Intimations of Austen by Jane GreensmithIntimations of Austen by Jane Greensmith
Published by the author on August 1, 2008
Genres: Romance, Short Story
Pages: 116
Format: Paperback
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This collection of nine short stories includes backstories, sequels and what-ifs to Jane Austen's beloved novels. Greensmith provides sympathetic insights into characters you love to hate. Her what-if stories are realistic, true to Austen's characters, and delightful to sink your teeth into. And always, Greensmith, Romantic that she is, calls forth the power and beauty of the natural world to heal, bless, and nurture the wounded, the misunderstood, the lonely, and the confused on their journeys through life.

Maybe it’s been too long since I read most of Jane Austen’s novels. I don’t remember all of the characters and few of the details, so I think I may have not been the best audience for this book. Out of the collection only two really struck me. The first, “Rainbow Around The Moon,” a sequel to Persuasion was a short, touching tale about Captain Wentworth and his daughter. I don’t think you necessarily needed to read the original to appreciate it. The other was “All I Do,” the last story and longer than the others. In this tale of Pride and Prejudice Elizabeth is not married to Darcy.  The characters are a bit fuller than in the others and I guess I remember the original story better than the others. It was enjoyable, seeing the “what might have been” and how in the end Darcy and Elizabeth still get happiness.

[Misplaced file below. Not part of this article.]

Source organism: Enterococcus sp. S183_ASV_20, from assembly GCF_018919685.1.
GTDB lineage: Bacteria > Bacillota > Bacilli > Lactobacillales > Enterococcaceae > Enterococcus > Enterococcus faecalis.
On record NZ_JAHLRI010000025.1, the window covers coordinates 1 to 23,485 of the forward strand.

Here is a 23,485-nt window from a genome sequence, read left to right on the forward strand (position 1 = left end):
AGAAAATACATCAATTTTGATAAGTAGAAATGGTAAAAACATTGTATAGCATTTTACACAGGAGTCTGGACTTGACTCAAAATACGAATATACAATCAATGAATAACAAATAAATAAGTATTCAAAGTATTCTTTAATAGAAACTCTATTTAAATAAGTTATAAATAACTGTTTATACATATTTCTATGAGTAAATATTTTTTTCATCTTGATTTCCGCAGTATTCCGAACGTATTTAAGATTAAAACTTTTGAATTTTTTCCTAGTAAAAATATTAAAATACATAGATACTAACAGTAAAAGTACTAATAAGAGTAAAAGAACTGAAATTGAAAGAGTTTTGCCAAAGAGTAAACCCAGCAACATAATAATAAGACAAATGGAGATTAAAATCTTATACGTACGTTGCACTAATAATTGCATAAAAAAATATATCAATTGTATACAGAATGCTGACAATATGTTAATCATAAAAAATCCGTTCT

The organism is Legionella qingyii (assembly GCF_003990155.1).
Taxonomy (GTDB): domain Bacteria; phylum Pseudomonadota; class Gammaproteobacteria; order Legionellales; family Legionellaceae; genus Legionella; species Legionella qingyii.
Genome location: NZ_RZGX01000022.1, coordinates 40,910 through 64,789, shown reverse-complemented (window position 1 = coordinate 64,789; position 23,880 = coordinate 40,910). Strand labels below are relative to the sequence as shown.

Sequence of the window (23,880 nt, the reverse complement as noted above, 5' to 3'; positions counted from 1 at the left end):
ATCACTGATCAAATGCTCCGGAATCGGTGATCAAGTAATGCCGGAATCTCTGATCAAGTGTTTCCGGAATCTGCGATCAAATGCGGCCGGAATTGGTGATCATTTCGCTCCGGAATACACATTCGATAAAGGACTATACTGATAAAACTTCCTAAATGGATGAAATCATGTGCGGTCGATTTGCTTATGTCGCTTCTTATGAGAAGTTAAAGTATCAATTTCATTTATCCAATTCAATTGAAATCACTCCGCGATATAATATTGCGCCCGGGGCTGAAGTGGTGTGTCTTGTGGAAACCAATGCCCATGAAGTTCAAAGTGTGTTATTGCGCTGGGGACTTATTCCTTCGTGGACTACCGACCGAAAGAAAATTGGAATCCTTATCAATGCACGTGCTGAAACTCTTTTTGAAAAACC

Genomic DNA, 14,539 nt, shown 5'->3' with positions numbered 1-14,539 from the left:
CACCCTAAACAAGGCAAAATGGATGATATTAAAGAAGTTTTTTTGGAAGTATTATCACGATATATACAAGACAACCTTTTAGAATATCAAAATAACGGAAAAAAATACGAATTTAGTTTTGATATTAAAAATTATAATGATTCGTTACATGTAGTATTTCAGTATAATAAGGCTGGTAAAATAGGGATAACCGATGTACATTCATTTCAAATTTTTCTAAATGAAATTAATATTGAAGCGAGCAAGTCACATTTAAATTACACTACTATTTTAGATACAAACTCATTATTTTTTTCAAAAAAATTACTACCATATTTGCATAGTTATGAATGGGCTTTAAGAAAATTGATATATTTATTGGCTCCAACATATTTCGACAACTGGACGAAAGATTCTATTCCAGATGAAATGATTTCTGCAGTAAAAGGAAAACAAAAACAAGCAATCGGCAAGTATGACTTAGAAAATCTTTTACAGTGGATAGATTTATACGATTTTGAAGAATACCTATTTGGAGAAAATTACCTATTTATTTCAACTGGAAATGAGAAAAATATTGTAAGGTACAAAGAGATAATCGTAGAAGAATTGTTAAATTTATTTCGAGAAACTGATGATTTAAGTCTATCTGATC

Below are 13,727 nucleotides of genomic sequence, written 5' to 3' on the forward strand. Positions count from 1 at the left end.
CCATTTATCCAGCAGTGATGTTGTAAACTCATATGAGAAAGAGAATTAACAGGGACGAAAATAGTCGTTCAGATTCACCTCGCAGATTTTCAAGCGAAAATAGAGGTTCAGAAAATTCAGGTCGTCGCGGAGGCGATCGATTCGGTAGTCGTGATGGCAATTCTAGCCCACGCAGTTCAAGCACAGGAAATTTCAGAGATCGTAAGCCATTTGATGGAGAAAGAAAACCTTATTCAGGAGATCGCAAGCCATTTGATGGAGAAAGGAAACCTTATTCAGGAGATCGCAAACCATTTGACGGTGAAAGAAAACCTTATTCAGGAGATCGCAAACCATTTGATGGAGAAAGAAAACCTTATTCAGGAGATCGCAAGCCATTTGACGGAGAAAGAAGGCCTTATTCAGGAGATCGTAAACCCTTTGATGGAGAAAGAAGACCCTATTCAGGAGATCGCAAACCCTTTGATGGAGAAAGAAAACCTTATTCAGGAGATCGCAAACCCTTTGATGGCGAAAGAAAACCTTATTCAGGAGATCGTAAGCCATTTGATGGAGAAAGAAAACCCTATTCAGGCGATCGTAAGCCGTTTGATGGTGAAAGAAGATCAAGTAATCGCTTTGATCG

The others were neither here nor there for me. They weren’t bad, they just weren’t striking. I think this is a collection that will be better appreciated by true Austen devotees, not those like me who have read the stories, but don’t really recall them well.

About Jane Greensmith

As a native of Colorado and a first-generation American, Jane Greensmith instinctively looks west. All her life, layers of blue mountains have shaped her horizon, and the endless prairie ends at her home in the foothills of the Rockies. Sometimes her mountains are swathed in snow, sometimes they’re dry and desolate. But they’re always enchanting. They dictate the wind and the weather. They magnetize and electrify lives. They hold a promise of riches and are a great equalizer. They are unforgiving. They are fragile.

Her stories are shaped by her landscape. Whether she writes of Regency England or Boulder, Colorado or places and spaces in between, she retells the myths born out of living in a land of little water and great beauty. She believes the landscape of the mind is formed by one’s physical landscape, and therein lies the soul of her tales.


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